San Salvador is one of the smallest inhabited islands in The Bahamas. It is where Christopher Columbus set foot the first time he landed in The Bahamas and America. A modest white stone cross commemorates his first landfall. In all, several monuments stand in memory of the first encounter between the Europeans and the island, including one under the sea, marking where he dropped anchor. Life on San Salvador exists on the exposed peak of a mountain: most of the mountain mass is submerged 4,600 metres (15,000 feet) below the ocean’s surface. Steep drop-offs along the western coast create popular wall reefs. In the north, memory of the Lucayan population is preserved in cave drawings and carvings. The principal community is Cockburn Town, and Tourism is the main industry for the residents. San Salvador is the only island in the Bahamas where European visitors outnumber those from North America.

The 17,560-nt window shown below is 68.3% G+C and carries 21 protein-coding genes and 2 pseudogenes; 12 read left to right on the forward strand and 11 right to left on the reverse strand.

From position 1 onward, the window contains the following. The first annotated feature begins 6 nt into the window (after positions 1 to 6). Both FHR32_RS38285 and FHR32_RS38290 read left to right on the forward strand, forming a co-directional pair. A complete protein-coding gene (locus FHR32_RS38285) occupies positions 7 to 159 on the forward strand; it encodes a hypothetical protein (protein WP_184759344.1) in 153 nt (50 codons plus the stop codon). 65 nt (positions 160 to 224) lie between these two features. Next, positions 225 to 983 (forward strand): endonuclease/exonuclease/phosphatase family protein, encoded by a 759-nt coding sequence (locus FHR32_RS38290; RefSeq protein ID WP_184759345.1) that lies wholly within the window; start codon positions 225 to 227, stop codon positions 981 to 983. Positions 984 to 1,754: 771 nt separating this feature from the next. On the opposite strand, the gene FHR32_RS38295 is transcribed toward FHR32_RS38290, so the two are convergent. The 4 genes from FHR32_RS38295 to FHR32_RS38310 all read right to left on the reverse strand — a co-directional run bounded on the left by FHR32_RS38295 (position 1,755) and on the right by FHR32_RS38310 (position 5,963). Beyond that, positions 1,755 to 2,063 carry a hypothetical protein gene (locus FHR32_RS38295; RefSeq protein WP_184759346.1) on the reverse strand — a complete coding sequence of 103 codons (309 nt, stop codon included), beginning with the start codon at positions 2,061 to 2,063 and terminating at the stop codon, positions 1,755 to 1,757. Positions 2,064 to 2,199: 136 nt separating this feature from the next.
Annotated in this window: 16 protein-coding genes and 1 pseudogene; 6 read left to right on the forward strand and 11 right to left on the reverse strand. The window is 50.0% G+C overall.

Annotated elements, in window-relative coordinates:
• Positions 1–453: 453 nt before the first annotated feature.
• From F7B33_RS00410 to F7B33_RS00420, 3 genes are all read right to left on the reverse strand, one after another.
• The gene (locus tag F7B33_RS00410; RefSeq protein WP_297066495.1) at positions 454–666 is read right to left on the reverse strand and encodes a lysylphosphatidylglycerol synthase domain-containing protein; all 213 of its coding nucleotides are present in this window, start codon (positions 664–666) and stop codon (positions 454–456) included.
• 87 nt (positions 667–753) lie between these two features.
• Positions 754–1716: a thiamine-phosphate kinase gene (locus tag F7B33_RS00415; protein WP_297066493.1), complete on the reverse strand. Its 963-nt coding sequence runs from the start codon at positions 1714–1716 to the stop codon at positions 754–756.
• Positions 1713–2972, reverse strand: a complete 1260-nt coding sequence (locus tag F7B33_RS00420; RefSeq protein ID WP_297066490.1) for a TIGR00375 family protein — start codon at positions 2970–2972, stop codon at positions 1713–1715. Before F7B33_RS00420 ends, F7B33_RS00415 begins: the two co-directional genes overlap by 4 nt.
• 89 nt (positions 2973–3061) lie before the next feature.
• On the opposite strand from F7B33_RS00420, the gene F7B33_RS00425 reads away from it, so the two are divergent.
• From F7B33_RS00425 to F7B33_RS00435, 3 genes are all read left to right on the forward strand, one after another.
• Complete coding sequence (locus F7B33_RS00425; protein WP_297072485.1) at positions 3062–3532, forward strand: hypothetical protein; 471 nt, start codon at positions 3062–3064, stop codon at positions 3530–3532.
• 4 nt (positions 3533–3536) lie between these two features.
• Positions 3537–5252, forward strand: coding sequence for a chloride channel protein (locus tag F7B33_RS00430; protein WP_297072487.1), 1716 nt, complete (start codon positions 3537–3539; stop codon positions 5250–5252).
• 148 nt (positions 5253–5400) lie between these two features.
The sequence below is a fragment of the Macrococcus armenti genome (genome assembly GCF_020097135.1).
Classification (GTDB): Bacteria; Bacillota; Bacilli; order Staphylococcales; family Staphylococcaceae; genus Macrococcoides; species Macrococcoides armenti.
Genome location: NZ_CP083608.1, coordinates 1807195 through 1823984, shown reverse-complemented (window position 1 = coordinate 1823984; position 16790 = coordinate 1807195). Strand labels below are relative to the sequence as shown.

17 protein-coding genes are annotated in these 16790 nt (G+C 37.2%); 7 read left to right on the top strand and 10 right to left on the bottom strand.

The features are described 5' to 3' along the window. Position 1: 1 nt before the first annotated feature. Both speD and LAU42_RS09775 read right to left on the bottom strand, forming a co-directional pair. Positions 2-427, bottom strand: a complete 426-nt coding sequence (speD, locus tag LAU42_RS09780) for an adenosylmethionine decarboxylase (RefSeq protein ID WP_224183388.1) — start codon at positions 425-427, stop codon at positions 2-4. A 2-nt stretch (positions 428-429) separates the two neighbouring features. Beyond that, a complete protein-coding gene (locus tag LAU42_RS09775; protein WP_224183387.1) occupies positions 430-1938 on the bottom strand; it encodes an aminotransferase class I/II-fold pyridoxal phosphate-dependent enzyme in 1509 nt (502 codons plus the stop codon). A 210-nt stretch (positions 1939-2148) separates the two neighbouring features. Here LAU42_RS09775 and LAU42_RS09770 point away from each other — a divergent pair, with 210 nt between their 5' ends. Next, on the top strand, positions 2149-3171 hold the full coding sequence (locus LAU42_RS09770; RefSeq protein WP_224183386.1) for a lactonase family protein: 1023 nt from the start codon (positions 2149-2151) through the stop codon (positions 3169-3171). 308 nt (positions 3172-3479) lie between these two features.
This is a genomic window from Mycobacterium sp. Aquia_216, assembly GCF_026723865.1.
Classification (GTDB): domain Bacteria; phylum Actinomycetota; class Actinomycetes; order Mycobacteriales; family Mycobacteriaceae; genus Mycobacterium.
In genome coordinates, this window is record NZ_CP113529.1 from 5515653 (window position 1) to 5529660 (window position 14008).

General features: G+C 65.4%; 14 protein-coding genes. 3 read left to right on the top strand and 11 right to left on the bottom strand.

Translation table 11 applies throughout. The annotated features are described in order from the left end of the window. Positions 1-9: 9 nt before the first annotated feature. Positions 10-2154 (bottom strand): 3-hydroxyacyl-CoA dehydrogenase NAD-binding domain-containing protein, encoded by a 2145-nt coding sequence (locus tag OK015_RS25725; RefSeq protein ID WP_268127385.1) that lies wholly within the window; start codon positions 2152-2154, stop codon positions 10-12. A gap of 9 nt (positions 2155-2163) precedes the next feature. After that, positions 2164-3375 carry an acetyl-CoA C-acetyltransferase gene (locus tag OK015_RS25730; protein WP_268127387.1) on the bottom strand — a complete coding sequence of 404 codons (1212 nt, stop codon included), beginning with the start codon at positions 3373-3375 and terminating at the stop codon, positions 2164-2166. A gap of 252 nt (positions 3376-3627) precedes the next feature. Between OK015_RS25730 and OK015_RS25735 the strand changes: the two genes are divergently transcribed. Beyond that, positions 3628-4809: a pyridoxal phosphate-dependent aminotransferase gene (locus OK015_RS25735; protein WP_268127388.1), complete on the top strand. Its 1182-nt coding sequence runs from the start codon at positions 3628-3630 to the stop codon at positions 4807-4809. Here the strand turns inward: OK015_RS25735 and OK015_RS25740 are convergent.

Area: 63 sq. miles
Population: 989 persons
Highest Point: 123 feet
Location: approximately 300 miles southeast of New Providence and 22 miles northeast of Rum Cay
Origin of the Name: Christopher Columbus also named this island "San Salvador," meaning "Christ the Savior." It was subsequently named Watlings Island, after John Watling settled here during the 17th century.